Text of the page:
New Zealand unemployment jumped last quarter as more Kiwis looked for work

Photo by Phil Walter/Getty Images

New Zealand’s unemployment rate jumped in the December quarter, driven by a large increase in labour market participation.

According to Statistics New Zealand (SNZ), the unemployment rate rose to 5.2% in seasonally adjusted terms in the final quarter of the year, a 0.3 percentage point increase on the level of the previous quarter.

However, rather than being driven by a decline in employment, the increase in unemployment was driven by a surge in the size of New Zealand’s labour force.

SNZ said that labour force participation rate increased 0.4 percentage points over the quarter to 70.5%, the highest level on record.

That means that 70.5% of New Zealand’s working age population are currently in or looking for work, well above the 64.7% level in Australia.

The figure indicates that strength in labour market conditions are encouraging more people into the labour market.

That was reflected in employment growth during the quarter. It grew by 0.8%, or 19,000, and followed a 1.3% increase in the previous quarter.

And that increase was driven by a surge in full-time employment, rising by 32,000, or 1.6%. In comparison, part-time employment fell by 12,000, or 2.2%.

“The retail trade, accommodation, and food services industry was the largest contributor to employment growth over the latest quarter,” said SNZ. “This was followed closely by the construction and the professional services industries.”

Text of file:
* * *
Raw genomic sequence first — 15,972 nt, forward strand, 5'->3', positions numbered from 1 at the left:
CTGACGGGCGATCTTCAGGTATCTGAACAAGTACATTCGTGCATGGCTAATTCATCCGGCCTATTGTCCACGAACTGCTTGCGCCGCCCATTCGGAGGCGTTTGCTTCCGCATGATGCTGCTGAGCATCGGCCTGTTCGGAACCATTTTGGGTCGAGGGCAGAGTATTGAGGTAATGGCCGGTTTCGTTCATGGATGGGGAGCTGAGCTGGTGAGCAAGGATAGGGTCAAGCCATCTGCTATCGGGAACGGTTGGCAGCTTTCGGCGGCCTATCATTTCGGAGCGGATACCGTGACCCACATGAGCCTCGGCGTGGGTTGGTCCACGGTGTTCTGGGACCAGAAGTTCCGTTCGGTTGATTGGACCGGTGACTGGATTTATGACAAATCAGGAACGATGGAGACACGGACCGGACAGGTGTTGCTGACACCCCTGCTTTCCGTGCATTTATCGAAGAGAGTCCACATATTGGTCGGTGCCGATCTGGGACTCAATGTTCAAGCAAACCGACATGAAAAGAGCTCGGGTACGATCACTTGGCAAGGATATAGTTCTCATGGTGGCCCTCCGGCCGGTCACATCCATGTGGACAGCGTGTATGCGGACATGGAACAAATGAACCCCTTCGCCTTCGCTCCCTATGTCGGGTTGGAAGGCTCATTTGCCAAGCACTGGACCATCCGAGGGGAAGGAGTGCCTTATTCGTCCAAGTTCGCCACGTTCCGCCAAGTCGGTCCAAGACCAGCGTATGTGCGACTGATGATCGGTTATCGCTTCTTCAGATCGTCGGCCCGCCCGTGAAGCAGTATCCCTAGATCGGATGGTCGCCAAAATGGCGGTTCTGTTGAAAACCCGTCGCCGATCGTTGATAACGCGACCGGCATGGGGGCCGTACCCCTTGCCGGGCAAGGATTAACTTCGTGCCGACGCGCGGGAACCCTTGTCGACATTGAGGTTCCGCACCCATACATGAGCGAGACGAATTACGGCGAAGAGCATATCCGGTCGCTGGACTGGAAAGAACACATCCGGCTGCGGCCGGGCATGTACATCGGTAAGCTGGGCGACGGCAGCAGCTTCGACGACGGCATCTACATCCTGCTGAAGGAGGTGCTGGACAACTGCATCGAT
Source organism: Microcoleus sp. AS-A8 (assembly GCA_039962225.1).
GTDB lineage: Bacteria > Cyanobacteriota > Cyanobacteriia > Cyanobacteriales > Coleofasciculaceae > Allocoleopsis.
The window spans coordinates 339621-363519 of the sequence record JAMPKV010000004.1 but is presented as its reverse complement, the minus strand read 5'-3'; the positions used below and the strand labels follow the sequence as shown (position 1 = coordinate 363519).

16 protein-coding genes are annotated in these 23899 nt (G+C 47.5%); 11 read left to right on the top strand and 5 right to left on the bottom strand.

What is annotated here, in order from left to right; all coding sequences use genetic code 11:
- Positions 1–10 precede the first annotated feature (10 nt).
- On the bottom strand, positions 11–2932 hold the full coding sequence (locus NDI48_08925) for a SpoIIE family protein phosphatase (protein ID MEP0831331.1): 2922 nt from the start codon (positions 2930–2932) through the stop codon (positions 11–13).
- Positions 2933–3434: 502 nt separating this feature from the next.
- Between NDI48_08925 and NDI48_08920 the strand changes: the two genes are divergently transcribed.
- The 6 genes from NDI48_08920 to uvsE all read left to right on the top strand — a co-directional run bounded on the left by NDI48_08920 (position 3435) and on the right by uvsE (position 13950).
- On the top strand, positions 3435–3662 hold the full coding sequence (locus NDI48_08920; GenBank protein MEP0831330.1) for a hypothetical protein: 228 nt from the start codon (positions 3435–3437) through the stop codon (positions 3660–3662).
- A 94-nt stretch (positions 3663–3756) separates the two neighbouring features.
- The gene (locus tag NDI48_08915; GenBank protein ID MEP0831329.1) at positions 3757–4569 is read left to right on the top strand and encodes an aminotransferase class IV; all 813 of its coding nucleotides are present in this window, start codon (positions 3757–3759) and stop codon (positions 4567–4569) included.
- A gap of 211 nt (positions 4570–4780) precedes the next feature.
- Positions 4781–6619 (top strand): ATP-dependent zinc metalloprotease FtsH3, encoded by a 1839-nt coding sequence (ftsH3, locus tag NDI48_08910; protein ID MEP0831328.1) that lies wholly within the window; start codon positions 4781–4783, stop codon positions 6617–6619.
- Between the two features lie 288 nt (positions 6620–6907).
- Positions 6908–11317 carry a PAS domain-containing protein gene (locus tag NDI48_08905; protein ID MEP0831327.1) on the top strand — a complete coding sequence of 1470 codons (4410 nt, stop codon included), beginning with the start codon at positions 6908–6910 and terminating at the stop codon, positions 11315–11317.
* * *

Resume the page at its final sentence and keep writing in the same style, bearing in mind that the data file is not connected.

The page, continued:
However, despite the strong employment gain, labour market underutilisation — combining both unemployed and underemployed workers — rose by 25,900 over the quarter.

SNZ said the increase came from more people being unemployed, and more people actively seeking work but not currently being available to work.

The increase in underutilisation may help explain subdued growth in employment costs with the labour cost index rising just 1.6% from the same quarter a year earlier.

“Although employment has grown, the growth in wages has remained steady,” said Mark Gordon, labour and income statistics manager at SNZ, adding that annual wage inflation has been 1.5 to 1.6% for the last seven quarters.

SNZ also said that average hourly earnings increased by just 1.3% over the year, the lowest increase seen since September 2010.

The New Zealand dollar has fallen fractionally following the release of the report.

The NZD/USD currently trades at .7294, down 0.16% for the session.

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